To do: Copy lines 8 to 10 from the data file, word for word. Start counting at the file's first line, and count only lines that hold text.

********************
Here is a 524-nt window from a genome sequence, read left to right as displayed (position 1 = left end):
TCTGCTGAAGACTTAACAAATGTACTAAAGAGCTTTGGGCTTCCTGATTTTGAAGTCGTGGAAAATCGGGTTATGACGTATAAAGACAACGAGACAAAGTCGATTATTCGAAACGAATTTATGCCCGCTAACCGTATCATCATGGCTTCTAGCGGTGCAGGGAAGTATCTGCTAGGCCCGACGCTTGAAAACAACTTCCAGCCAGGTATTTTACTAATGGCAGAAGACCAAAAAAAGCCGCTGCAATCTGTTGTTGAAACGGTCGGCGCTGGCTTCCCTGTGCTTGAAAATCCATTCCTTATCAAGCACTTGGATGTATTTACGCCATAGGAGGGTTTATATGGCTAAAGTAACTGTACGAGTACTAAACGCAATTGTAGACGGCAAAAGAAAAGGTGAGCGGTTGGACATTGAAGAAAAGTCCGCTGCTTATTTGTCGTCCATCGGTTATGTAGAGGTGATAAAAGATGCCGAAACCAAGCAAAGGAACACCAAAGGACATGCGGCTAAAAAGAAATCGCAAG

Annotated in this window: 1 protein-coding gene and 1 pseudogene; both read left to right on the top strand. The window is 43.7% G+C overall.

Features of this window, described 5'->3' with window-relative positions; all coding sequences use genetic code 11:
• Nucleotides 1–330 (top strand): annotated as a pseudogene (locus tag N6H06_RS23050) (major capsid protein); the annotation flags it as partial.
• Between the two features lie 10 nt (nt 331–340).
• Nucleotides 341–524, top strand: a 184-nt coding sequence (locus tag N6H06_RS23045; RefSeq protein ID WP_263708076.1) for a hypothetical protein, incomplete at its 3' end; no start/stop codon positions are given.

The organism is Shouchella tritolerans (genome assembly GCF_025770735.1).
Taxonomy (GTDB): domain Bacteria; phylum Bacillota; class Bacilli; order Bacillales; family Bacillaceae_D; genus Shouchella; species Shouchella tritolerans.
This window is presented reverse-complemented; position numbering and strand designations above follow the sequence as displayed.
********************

The organism is Shouchella tritolerans (genome assembly GCF_025770735.1).
Taxonomy (GTDB): domain Bacteria; phylum Bacillota; class Bacilli; order Bacillales; family Bacillaceae_D; genus Shouchella; species Shouchella tritolerans.
This window is presented reverse-complemented; position numbering and strand designations above follow the sequence as displayed.